The Edwardian diet caused many health problems.
In an age when wealthy people were eating up to 8 or 10 rich dishes during one meal, keeping weight down was not easy. More
The diet of poor people was very bad. Many suffered from malnutrition.
Even if there was enough food, the quality and nutritional value was so low, people could not stay healthy. Statistics at the beginning of the Edwardian period showed that the health of many people, particularly children, was no better than it had been in the 1840s. More
One survey found that about a quarter of the people of London did not have enough to live on.
Charles Booth, a rich ship-owner, made a huge survey of the poor of London. He set out to prove that there were less poor people than 'reformers' claimed. He found just the opposite. More
Poverty saw many health problems go untreated.
With wages too low to live properly, parents would not call a doctor for their children unless they were desperate. Living conditions were overcrowded and dirty, encouraging problems at a time when medical care cost money that most people just could not afford. More
Women often risked their own health to feed their families.
The women of a poor family would often go hungry, to make sure their family had enough to eat. More
The era saw the first free school meals.
Compulsory education had started in the previous century. It had soon been realised that hungry children cannot learn. In 1906, a law was passed which allowed for school canteens and free school meals for the poorest children. More
The era also saw the introduction of the old age pension and National Insurance.
The Liberal government also introduced pensions in 1908 for the over 70s and National Insurance in 1911 to help the elderly, the unemployed and the sick. More
Knowledge about nutrition was poor.
In general, there were very few people, rich or poor, who understood much about nutrition. This lack of understanding meant that when families did have money, they would not necessarily spend it on foods with the greatest nutritional value. More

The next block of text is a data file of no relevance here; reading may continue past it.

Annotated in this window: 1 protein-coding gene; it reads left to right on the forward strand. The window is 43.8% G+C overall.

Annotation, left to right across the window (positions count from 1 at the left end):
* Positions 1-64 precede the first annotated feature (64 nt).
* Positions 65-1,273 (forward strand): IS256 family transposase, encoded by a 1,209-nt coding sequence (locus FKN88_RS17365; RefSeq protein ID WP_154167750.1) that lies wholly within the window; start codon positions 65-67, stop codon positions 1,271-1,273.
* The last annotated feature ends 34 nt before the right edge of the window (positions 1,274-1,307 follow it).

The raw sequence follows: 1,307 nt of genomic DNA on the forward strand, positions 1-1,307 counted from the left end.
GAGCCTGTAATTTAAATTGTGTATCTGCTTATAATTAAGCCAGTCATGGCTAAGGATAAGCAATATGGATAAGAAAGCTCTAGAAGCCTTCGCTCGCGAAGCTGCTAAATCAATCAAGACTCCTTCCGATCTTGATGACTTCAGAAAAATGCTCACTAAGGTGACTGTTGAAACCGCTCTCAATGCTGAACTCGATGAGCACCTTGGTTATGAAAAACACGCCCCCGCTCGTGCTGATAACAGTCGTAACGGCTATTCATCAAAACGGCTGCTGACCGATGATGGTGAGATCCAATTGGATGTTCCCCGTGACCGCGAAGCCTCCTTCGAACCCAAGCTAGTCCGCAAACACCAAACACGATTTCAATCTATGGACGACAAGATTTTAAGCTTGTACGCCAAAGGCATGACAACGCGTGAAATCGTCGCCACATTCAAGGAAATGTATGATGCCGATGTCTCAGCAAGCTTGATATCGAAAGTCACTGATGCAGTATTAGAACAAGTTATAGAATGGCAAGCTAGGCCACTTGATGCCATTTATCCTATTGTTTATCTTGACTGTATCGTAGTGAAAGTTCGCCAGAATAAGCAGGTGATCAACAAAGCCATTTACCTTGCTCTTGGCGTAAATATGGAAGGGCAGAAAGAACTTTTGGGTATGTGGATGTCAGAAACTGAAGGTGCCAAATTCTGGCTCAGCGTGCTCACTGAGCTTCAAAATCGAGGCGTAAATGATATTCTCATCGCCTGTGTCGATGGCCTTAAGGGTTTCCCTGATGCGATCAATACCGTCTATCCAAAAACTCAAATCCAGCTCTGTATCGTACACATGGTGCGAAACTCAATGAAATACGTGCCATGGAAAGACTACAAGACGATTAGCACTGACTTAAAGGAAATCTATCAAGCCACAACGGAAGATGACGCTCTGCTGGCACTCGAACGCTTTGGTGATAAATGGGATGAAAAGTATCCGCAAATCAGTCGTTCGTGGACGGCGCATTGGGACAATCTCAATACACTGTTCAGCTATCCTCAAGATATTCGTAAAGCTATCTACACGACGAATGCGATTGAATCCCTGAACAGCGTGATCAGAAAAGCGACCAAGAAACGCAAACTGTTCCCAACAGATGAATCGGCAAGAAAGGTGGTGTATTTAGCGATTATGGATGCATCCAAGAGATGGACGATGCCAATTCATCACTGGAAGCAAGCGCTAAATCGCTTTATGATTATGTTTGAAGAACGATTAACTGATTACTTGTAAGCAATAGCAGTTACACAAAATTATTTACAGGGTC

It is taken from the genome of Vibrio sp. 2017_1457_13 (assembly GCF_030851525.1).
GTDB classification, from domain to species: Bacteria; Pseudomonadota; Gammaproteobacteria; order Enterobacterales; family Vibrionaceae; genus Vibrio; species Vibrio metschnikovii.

Drink was a big social problem.
There were thousands of people who were prosecuted for drunkenness. To try and solve the drink problem, in 1909 a Children's Act prohibited children under 14 from entering the bar of a public house. More
The Edwardians very much believed that fresh air was good for you.
The insides of houses were lighter than Victorian houses had been, with larger windows that were left open. Outdoor activities were popular, particularly picnics and trips to the seaside. More
This period did see the start of women taking more exercise.
Sports clothes became popular and women's dress in general became lighter and more comfortable. More
Most people still used old remedies made from herbs and spices.
Although there were more and more medicines available in shops, people still used remedies that had been passed down from generation to generation. This was particulary true in poorer, rural areas where the local doctors and communities were more removed from the new developments and medicines that were being used in the towns and cities. More
There were several important scientific discoveries made during this era.
Their impact was limited in Edwardian times but would prove to be very beneficial to people's health in the future. These included amino acids, vitamins A and D, hormones, radium, genetic heredity, and X-rays. More
The death toll in WW1 was very high.
Fighting continued on the Western Front until 11 a.m. on November 11th, 1918. By that time, 772,000 British soldiers had been killed and 1,676,037 wounded. More
In WW1, some of the men who were fighting suffered terrible mental health problems.
Many suffered from shell shock and other mental problems that lasted for many years. More